An Argument That Sheds Light on Identity and the Trinity

1) X and Y are the same object, if X has every property that Y has, and Y has every property that X has.
2) Christ has a metaphysical property that his Father does not have (his humanity).
3) Christ's Father has a metaphysical property that his Son does not have (the Father is innascible).
4) Therefore, Christ is not the same object (i.e., person) as his Father.

The argument is presented from the perspective of a Trinitarian. The doctrine of the Trinity claims that Christ and his Father are the same God, but they are not hypostatically identical, that is, Christ and his Father are not the same in a personal sense.

Thursday, January 28, 2016

John 20:28 (Johannine Exegesis of God)

I've read part of this book, but not all of it. This post does not constitute an endorsement of the author's views, but I just find his approach to the issues somewhat different from other works I've read.

Robert Knopp, Christology, and Logical Consistency

How are we supposed to explain (rationally and Scripturally) three Persons who are self-existent in se? Do we not have three gods in this situation? Is it not contradictory to speak of tres personae una in substantia sui generis? Trinitarian scholar Robert Knopp demonstrates the problems with viewing the Godhead as three self-existent centers of consciousness. As we read the Biblical testimony, we must acknowledge that Jesus is said to be self-existent. Yet what is the ground of his self-existence? Is Jesus in his very being capable of functioning as his own Autopator? Does he need (logically or ontologically) a distinct Autopator to account for his aseity?

Knopp endeavors to handle these difficulties when exegeting John 5:26, where we are told that the Father has given the Son "self-existence" (Amplified Bible). He offers these remarks: "It is obviously contradictory to say that the Father gives the Son life in himself . . . How then can the Son have life in himself if he has been given it by the Father? John is trying to make human language do what it cannot do--express the infinite--and of course his human language breaks down in the attempt, as must all theological language that tries to express divine mystery" (Knopp 274).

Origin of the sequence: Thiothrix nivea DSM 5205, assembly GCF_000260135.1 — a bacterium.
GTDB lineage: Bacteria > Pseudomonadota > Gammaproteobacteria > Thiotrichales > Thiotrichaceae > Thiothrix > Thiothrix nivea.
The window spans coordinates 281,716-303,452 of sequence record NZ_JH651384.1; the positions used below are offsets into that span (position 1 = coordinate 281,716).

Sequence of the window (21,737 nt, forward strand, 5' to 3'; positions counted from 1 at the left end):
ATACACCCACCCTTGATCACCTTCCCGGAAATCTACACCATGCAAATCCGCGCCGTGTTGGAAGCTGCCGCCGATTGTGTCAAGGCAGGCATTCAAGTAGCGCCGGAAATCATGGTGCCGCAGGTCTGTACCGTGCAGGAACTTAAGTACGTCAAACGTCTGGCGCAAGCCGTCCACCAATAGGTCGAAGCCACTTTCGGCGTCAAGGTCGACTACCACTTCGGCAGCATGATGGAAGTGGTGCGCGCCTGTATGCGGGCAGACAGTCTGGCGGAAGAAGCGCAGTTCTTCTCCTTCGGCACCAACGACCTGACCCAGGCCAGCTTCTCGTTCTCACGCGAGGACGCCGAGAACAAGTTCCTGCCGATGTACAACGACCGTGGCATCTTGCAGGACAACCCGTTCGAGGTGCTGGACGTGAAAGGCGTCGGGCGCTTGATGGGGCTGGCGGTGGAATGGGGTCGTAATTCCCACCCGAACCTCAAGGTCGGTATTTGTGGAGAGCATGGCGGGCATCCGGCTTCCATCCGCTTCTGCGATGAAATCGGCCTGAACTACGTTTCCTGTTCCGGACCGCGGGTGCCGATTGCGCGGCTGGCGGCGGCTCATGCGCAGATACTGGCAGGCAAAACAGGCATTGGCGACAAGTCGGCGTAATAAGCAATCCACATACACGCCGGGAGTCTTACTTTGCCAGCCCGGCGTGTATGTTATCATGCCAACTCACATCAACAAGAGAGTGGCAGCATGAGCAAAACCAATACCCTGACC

It is obvious at this point that Knopp is trapped in a cognitive labyrinth from which he tries to extricate himself via linguistic acrobatics. Knopp is hard pressed to explain how Jesus can be God and be self-existent while looking to his Father to supply aseity. He appeals to the failure of language to adequately express John's thoughts. Such invocations--although possibly well-intentioned--are factually erroneous. Knopp therefore concludes: "[John] is saying that by generation the Son derives his life from the Father and that, nevertheless, this divinely generated life is
the very life of God, the very being of God, absolute equality with the Father" (Knopp 274). While seemingly, the writer has successfully delivered himself from the pit of contradiction, he has done nothing more than stay the inevitable. Furthermore, some trinitarians would take exception to Knopp's idea of divine generation.

For example, Spiros Zodhiates writes that there is no evidence in the Bible for such a phenomenon as divine begettal (Cf. Zodhiates' comments on Col. 1:15 in his word study). Leonard Hodgson also notes that such theological positing could be the result of pagan philosophy that has not "fully assimilated the Christian revelation." As noted by these scholars, the concept of derived divinity raises many seemingly insoluble problems. The problems associated with the divine generation concept have caused some theologians to contend that each individual Personage in the Godhead does not enjoy a se esse independently. Rather, the Godhead as a whole is self-existent. Therefore, the Father cannot exist without the Son (or the Holy Spirit) and the Son cannot exist without the Father (or the Holy Spirit), and the Holy Spirit cannot exist without the Father or the Son (because a se esse is a collective experience).

By resorting to this explanation, however, even more difficult questions are raised. How is it possible for a persona in the Godhead to enjoy deity in the fullest sense, yet not exemplify personal aseity? Where in the Bible is it ever intimated that the Father needs the Son or Holy Spirit to exist? Where are we ever told that the Holy Spirit is dependent upon the Son for existence? Truly, examining the issue of aseity in relation to the Trinity raises many dilemmas for those who propagate this confusing doctrine. In Eastern Orthodoxy, the idea of the Father being dependent upon the Son or the Holy Spirit has normally been viewed with repugnance. Orthodox theologians generally have viewed the Father as the pele [source], the arche [principle], and the aitia [cause] of the Godhead.